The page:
So the Mexican Standoff is finally showing signs of easing up. The deadlock has been broken and – in light of Gilani’s sacking, on 19 June 2012, by the Supreme Court – the parties to the conflict are beginning to see eye to eye. Détente, however, has not come easily for the Zardari regime. Yet, despite the costs to the PPP government, better sense has ultimately prevailed.
In order to implement paragraph 178 of the NRO Judgment, the government has taken the initial step of withdrawing the “unauthorised and illegal” letter (written in 2008) by the former attorney general of Pakistan (Malik Qayyum) which called upon the Swiss authorities to retract the corruption cases against Zardari. The new letter, however, which must invite the Swiss authorities to reopen the corruption cases against Zardari remains outstanding.
The five-member Supreme Court bench (headed by Asif Saeed Khosa JSC and including Ejaz Afzal Khan, Ijaz Ahmed Chaudhry, Gulzar Ahmed, Muhammad Ather Saeed JJSC) gave the government a few days to prepare the text of the letter and also intimated that it might review the developments in the case sooner rather than later. The Court intends to vet the letter prior to the document being dispatched to Switzerland. Yet despite these new developments, Zardari will still be immune from prosecution until he leaves the President’s office.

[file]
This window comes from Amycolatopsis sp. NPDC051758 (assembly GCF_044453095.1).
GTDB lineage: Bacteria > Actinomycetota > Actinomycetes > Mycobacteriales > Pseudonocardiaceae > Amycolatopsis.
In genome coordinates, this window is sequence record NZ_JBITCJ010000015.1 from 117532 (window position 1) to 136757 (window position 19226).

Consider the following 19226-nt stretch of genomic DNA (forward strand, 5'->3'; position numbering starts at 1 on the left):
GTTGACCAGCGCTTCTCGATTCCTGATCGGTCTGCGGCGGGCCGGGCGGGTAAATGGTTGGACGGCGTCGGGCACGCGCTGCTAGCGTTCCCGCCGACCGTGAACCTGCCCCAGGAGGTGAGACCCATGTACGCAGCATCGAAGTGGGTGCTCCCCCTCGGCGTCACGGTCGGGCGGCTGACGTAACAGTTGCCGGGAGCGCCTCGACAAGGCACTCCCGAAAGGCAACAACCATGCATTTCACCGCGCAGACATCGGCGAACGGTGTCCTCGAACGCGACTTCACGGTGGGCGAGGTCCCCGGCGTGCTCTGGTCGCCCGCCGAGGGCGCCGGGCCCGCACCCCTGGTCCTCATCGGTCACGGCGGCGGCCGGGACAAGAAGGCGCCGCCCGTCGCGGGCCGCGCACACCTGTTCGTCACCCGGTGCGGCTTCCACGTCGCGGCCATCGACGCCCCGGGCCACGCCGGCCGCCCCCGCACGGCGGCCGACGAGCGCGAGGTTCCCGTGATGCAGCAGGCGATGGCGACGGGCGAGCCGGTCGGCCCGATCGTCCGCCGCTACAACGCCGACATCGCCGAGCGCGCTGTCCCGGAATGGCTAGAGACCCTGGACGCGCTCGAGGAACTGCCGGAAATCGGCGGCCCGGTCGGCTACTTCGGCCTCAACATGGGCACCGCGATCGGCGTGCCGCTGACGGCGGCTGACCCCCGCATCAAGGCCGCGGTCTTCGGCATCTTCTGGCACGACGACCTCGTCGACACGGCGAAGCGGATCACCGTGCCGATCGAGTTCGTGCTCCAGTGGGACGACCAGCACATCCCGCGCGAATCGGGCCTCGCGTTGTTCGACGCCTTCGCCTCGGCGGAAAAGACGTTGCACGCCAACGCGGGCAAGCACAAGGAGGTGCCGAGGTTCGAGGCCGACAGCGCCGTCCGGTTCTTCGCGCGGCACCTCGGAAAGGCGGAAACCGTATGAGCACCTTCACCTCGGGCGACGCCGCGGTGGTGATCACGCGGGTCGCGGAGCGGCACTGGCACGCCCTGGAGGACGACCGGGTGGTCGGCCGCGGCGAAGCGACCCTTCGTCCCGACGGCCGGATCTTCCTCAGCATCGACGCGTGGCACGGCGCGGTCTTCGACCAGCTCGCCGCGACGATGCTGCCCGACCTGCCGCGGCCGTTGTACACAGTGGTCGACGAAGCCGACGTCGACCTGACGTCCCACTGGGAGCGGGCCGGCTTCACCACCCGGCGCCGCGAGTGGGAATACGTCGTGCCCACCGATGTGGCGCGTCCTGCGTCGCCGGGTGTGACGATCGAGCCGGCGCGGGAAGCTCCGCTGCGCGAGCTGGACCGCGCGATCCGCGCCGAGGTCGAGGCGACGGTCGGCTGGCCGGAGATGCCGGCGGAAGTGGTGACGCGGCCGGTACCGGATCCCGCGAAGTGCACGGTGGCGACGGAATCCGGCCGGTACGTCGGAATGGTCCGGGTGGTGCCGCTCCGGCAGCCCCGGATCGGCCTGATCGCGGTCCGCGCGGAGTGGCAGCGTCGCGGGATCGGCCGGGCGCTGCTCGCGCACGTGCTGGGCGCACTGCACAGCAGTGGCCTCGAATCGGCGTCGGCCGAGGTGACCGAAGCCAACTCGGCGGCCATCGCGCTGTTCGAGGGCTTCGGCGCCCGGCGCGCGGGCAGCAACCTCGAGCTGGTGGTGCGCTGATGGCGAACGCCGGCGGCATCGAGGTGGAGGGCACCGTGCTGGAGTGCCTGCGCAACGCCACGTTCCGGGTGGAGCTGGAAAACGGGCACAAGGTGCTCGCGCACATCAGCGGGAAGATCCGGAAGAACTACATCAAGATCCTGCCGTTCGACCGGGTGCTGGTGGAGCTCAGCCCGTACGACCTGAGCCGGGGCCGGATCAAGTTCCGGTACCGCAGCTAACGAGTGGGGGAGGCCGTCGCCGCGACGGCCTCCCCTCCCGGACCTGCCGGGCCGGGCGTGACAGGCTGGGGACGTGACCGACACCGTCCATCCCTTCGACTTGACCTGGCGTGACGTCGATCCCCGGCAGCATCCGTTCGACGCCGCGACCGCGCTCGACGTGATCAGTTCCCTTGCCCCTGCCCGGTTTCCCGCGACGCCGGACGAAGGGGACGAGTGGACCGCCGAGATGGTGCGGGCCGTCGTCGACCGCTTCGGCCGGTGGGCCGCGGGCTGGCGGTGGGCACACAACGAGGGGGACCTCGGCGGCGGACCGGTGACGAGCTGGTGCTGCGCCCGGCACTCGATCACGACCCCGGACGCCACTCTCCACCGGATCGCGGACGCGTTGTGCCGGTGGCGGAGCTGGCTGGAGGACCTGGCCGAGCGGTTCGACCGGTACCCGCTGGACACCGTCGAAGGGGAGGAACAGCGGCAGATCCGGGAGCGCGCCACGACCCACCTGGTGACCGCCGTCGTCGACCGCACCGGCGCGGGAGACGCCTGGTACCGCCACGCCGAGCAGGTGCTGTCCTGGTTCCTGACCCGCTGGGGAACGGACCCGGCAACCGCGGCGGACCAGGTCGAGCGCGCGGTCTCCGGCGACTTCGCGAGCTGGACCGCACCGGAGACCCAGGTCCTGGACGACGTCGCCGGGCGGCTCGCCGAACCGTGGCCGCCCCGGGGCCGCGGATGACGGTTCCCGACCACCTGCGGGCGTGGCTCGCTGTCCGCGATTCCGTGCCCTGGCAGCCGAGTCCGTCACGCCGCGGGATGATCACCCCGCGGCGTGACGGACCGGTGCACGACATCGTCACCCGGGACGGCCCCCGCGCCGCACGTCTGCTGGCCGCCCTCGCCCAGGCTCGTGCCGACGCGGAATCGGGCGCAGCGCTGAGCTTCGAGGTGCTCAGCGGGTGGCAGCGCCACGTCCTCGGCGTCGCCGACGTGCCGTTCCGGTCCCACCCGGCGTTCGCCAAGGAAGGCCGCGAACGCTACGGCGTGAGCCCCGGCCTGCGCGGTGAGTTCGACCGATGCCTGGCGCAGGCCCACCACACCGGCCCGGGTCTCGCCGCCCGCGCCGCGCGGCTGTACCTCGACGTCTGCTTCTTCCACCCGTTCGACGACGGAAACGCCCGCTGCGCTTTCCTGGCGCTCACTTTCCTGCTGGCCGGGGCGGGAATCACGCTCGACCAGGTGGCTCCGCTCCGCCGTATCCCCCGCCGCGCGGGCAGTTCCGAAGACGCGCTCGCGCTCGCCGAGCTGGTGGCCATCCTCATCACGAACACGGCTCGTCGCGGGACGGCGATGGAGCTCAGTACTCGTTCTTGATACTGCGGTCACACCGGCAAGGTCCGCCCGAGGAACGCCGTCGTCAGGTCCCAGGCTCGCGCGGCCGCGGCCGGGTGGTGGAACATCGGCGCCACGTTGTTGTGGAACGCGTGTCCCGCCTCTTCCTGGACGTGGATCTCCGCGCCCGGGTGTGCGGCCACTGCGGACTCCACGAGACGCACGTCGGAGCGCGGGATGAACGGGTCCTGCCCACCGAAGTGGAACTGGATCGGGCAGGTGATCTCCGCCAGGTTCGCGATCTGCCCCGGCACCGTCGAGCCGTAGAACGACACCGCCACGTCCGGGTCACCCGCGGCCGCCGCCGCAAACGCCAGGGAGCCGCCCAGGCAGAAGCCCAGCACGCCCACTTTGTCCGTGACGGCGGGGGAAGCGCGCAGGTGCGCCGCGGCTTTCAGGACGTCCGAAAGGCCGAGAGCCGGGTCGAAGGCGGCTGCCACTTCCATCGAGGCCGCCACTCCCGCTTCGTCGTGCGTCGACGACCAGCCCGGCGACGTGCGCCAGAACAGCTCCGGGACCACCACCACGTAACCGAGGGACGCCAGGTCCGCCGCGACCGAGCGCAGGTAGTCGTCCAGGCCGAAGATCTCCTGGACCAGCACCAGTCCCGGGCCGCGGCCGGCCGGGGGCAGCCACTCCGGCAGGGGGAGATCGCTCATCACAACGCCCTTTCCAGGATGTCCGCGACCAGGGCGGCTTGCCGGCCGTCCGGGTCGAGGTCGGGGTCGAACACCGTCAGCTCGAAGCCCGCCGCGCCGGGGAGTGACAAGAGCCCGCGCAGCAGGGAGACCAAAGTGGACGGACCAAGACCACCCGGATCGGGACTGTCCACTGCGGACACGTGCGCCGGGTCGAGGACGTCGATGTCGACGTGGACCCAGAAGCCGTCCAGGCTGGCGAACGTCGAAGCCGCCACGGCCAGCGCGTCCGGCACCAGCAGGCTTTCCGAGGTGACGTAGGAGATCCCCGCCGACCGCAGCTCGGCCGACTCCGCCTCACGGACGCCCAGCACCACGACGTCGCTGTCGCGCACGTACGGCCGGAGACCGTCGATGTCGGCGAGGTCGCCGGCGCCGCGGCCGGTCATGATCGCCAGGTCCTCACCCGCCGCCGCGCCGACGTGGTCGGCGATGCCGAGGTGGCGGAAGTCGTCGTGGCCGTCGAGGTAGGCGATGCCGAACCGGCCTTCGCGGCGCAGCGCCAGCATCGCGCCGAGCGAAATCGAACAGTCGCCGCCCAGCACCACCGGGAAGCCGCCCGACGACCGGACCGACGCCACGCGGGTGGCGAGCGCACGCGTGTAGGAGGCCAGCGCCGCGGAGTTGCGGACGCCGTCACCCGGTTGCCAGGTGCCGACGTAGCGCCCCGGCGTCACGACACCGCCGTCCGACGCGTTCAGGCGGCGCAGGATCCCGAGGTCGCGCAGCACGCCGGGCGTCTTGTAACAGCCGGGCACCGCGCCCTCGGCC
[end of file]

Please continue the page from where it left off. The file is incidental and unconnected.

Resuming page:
But the Prime Minister Raja Pervez Ashraf, who informed the apex Court of the federal government’s intention to withdraw the Malik Qayyum’s 2008 letter (through the venal figure of federal law minister Farooq Naek) has been excused from attending court in person on 25 September 2012 – which has been scheduled as the date for the next hearing. Likewise, the “federal law minister” has also pleaded that he needed more time to write the said letter.
A subservient and sheepish Raja Pervez Ashraf is reported to have been heard thanking the judges for granting him an earlier grace period of three weeks. And, hanging on by a thread, he was heard begging for more time to implement the NRO judgment and avoid Mr Gilani’s fate. Hence, all the fuss that Raja Pervez Ashraf made by stating that would not, under any circumstances, write the letter ultimately amounted to nothing. He was just bluffing. But it was not as one sided as that and the Court was impressed by the prime minister’s attitude and viewed it as a positive development in the case.
In times of high inflation and increasing poverty, the rapprochement has eased the heightened state of tension in the country. Many people say that the Supreme Court acts at the army’s behest.
And so what?
After its historic role in using the judiciary to weaken the democratic process, in future, the army’s involvement in the strengthening of civilian institutions, of which the Supreme Court is one, can only be an emollient thing for Pakistani politics.
The Supreme Court’s Order is available below